As mentioned, I had now discovered what “real” editing entails. I’d survived my first lengthy revision letter (substantive edits) and line edits and copy edits and first pass pages/typeset galley proofs. The book was made the better for it.
By late 1991/early 1992, I had written 15 novels and 12 had been released. Of those 15, one was set in the Civil War era; eight were western romances (mining towns, Oregon Trail, cattle drive, etc.); one was a medieval; one was set after the turn of the century (heroine was on the Titanic); one was a Gothic Victorian; one was a Regency; one was a Zorro-inspired story set in Spanish California; and one was a pirate novel.
It occurred to me as I looked at the careers of other authors that those who did well usually built a readership with a certain kind of story. Later, as their careers developed, they could branch out and faithful readers would follow. Me, I’d been writing all over the map. Adventure. Saga. Gothic. Swashbuckler. Western. While I might have been enjoying the variety, it wasn’t smart marketing. Nor did it allow me to find my “voice” because the styles were all so different.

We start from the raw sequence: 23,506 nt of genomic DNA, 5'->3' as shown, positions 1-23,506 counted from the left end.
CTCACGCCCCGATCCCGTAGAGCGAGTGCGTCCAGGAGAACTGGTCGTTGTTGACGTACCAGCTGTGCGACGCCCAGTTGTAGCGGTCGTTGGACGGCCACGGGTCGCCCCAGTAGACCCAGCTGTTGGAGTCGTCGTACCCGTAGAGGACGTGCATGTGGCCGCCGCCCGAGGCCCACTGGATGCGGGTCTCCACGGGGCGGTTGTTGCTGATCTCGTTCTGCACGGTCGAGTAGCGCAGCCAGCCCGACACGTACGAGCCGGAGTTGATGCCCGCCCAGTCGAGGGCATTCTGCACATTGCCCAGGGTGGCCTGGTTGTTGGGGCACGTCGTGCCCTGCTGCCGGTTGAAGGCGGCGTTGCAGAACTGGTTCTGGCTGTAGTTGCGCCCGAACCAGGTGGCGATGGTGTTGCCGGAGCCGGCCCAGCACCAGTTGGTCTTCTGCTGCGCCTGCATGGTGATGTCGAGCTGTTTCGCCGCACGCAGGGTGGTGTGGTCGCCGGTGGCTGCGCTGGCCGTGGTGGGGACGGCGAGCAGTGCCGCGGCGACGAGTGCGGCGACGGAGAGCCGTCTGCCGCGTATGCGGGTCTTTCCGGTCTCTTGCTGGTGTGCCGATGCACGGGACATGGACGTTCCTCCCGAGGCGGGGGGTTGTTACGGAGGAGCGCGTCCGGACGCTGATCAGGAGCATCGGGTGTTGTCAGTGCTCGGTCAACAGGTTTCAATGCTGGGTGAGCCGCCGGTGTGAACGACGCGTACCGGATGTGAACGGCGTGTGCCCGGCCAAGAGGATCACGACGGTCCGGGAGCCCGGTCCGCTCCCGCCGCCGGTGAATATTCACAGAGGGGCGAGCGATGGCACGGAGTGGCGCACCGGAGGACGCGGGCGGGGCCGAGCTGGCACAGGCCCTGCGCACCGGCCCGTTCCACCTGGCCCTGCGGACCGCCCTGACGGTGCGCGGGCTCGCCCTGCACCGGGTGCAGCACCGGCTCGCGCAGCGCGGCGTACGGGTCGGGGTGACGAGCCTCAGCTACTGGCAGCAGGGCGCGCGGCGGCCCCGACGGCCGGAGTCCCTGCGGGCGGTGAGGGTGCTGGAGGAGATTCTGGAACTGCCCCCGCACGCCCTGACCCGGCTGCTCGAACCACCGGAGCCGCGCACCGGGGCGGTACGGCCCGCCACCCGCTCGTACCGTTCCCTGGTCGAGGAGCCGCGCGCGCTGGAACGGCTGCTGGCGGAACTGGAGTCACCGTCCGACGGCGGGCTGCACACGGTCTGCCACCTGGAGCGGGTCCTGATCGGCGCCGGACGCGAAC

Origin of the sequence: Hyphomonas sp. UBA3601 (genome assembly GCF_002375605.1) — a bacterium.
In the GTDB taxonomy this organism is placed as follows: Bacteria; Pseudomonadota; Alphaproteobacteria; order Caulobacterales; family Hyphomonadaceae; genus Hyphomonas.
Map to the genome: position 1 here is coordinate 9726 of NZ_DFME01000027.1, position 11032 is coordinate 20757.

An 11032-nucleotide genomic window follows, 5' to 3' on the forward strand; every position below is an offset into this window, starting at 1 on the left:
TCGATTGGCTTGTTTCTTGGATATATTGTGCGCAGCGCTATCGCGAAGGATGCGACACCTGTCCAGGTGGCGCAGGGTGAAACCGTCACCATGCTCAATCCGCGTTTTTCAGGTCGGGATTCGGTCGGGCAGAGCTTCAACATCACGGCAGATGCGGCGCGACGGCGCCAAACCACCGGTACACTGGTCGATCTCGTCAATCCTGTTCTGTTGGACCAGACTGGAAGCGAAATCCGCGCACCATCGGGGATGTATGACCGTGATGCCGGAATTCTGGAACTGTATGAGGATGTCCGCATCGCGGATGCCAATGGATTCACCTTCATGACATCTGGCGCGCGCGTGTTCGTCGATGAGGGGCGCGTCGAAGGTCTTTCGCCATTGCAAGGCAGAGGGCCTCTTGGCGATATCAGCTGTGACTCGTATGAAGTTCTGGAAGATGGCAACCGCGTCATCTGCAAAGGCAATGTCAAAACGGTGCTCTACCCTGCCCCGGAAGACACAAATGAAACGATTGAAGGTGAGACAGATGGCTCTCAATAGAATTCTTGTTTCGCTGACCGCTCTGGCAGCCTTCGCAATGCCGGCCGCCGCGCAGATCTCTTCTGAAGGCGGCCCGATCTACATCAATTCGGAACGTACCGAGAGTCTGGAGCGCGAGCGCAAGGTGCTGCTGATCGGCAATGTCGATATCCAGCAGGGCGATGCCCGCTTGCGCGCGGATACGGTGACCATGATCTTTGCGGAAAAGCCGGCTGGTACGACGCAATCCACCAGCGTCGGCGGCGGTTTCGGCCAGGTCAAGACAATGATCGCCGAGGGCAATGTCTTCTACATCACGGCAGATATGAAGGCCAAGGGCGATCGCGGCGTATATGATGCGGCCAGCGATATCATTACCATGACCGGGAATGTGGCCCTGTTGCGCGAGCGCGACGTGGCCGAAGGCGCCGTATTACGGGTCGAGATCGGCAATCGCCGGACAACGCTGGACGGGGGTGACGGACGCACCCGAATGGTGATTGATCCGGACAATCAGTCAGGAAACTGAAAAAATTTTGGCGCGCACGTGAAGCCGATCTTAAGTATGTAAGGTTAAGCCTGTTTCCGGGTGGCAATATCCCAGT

It was right about then that my agent suggested I analyze my writing. What were my strengths? What was it I did best and what didn’t I do at all? So I sat down and thought about it. What I didn’t do was easy. I definitely didn’t write sexy books, and I didn’t write humor. My characters were my greatest strength. Readers cared about them, judging by my reader mail. But the main thing I did as a writer was make my readers cry. I tugged the heartstrings.
My next step was to decide what was the best sub-genre to showcase my perceived strengths. The answer for me was Americana historical romances. And it was in those stories that I discovered my true voice.